Visual Basic Concepts
This section presents information on code writing mechanics, including breaking and combining lines of code, adding comments to your code, using numbers in code, and following naming conventions in Visual Basic.
Breaking a Single Statement Into Multiple Lines
You can break a long statement into multiple lines in the Code window using the line-continuation character (a space followed by an underscore). Using this character can make your code easier to read, both online and when printed. The following code is broken into three lines with line-continuation characters ( _):
Data1.RecordSource = _ "SELECT * FROM Titles, Publishers" _ & "WHERE Publishers.PubId = Titles.PubID" _ & "AND Publishers.State = 'CA'"
You can't follow a line-continuation character with a comment on the same line. There are also some limitations as to where the line-continuation character can be used.
Combining Statements on One Line
There is usually one Visual Basic statement to a line, and there is no statement terminator. However, you can place two or more statements on a line if you use a colon (:) to separate them:
Text1.Text = "Hello" : Red = 255 : Text1.BackColor = _ Red
In order to make your code more readable, however, it's better to place each statement on a separate line.
For More Information For more information, see "Visual Basic Specifications, Limitations, and File Formats."
Adding Comments to Your Code
As you read through the examples in this guide, you'll often come across the comment symbol (
'). This symbol tells Visual Basic to ignore the words that follow it. Such words are remarks placed in the code for the benefit of the developer, and other programmers who might examine the code later. For example:
' This is a comment beginning at the left edge of the ' screen. Text1.Text = "Hi!" ' Place friendly greeting in text ' box.
Comments can follow a statement on the same line or can occupy an entire line. Both are illustrated in the preceding code. Remember that comments can't follow a line-continuation character on the same line.
Note You can add or remove comment symbols for a block of code by selecting two or more lines of code and choosing the Comment Block or Uncomment Block buttons on the Edit toolbar.
Understanding Numbering Systems
Most numbers in this documentation are decimal (base 10). But occasionally it's convenient to use hexadecimal numbers (base 16) or octal numbers (base 8). Visual Basic represents numbers in hexadecimal with the prefix &H and in octal with &O. The following table shows the same numbers in decimal, octal, and hexadecimal.
You generally don't have to learn the hexadecimal or octal number system yourself because the computer can work with numbers entered in any system. However, some number systems lend themselves to certain tasks, such as using hexadecimals to set the screen and control colors.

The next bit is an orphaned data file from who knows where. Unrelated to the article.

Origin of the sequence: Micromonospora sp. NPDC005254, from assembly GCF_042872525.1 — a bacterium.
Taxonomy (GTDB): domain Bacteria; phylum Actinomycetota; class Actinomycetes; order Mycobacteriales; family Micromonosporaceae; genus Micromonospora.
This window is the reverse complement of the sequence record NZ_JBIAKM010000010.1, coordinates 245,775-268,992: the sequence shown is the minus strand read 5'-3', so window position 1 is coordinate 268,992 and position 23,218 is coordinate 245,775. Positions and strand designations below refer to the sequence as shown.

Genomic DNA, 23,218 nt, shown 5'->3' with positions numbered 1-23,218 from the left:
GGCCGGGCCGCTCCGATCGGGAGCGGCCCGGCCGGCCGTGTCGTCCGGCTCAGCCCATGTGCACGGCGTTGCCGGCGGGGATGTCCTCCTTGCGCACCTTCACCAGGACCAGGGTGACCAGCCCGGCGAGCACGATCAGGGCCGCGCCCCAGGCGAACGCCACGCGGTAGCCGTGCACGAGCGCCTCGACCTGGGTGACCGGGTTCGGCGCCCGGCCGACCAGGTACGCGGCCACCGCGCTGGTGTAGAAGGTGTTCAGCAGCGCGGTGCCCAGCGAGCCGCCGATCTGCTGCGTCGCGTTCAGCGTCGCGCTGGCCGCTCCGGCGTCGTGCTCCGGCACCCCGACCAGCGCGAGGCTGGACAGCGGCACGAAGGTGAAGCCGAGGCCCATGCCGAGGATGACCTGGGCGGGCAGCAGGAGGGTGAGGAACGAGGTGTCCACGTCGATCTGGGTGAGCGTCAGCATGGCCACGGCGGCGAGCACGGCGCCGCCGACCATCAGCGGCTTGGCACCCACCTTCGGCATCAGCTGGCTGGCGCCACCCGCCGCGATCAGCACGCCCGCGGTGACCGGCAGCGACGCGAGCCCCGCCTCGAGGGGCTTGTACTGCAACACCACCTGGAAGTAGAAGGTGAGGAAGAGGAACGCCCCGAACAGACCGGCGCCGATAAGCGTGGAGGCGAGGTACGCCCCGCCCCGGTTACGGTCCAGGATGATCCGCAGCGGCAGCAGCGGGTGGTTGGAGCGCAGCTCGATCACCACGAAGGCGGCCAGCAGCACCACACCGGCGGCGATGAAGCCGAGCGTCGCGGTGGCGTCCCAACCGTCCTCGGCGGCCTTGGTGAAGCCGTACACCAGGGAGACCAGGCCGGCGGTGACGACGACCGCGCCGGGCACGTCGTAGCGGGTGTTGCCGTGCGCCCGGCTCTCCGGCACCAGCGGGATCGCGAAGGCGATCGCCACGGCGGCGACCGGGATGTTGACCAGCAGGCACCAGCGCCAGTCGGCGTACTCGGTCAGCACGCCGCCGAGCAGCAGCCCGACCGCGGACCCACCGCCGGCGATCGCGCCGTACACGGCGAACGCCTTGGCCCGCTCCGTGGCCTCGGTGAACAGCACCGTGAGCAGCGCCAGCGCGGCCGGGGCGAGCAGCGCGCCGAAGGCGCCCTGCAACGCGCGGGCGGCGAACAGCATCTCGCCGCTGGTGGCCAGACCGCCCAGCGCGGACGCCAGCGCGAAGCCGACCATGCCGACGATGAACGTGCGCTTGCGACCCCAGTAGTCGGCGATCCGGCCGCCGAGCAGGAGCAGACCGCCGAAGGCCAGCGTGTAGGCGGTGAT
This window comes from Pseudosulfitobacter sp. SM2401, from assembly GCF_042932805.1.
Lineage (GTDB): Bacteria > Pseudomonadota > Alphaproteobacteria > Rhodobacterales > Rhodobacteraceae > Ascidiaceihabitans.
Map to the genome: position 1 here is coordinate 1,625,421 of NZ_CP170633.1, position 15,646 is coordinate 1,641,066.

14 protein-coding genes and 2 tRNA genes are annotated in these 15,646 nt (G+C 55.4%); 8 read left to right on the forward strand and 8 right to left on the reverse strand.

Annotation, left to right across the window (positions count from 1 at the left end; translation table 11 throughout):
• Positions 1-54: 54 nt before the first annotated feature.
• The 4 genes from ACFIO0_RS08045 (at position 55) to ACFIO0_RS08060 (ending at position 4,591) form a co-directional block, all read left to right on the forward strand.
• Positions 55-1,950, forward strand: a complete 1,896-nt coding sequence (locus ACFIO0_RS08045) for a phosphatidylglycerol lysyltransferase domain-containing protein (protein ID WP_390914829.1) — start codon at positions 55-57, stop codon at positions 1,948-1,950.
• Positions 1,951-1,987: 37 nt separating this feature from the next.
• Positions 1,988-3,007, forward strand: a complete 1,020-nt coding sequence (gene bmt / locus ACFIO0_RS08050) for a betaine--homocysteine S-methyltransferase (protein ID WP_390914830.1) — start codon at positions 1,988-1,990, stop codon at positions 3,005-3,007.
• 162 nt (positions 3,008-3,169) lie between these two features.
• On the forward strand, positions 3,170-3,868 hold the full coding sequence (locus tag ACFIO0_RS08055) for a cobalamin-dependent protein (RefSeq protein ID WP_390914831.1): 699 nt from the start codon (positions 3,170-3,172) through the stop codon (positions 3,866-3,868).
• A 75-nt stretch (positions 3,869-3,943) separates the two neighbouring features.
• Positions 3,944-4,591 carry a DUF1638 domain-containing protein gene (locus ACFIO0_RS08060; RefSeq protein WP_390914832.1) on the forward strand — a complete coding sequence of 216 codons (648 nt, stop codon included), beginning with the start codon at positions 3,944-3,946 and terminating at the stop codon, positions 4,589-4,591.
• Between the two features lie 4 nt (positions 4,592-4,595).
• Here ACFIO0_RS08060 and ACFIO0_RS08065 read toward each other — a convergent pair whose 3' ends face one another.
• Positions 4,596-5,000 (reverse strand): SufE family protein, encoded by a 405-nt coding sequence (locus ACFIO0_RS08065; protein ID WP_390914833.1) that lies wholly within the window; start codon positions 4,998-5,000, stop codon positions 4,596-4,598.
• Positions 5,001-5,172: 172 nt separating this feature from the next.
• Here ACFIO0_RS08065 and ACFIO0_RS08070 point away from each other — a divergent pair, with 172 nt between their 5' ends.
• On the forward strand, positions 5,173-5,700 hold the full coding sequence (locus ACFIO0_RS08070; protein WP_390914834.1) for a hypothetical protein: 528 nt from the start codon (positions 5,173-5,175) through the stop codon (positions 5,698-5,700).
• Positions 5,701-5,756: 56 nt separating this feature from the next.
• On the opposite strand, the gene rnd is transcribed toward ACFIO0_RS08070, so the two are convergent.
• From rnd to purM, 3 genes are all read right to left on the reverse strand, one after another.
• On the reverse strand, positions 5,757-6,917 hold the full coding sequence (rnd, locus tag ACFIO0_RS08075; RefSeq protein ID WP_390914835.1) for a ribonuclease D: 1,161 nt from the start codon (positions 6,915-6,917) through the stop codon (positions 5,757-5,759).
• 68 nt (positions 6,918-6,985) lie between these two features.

Naming Conventions in Visual Basic
While you are writing Visual Basic code, you declare and name many elements (Sub and Function procedures, variables, constants, and so on). The names of the procedures, variables, and constants that you declare in your Visual Basic code must follow these guidelines:
They must begin with a letter.
They can't contain embedded periods or type-declaration characters (special characters that specify a data type.
They can be no longer than 255 characters. The names of controls, forms, classes, and modules must not exceed 40 characters.
They can't be the same as restricted keywords.
A restricted keyword is a word that Visual Basic uses as part of its language. This includes predefined statements (such as If and Loop), functions (such as Len and Abs), and operators (such as Or and Mod).
For More Information For a complete list of keywords, see the Language Reference.
Your forms and controls can have the same name as a restricted keyword. For example, you can have a control named Loop. In your code you cannot refer to that control in the usual way, however, because Visual Basic assumes you mean the Loop keyword. For example, this code causes an error:
Loop.Visible = True ' Causes an error.
To refer to a form or control that has the same name as a restricted keyword, you must either qualify it or surround it with square brackets: [ ]. For example, this code does not cause an error:
MyForm.Loop.Visible = True ' Qualified with the form ' name. [Loop].Visible = True ' Square brackets also ' work.
You can use square brackets in this way when referring to forms and controls, but not when declaring a variable or defining a procedure with the same name as a restricted keyword. Square brackets can also be used to force Visual Basic to accept names provided by other type libraries that conflict with restricted keywords.
Note Because typing square brackets can get tedious, you might want to refrain from using restricted keywords as the name of forms and controls. However, you can use this technique if a future version of Visual Basic defines a new keyword that conflicts with an existing form or control name when you update your code to work with the new version.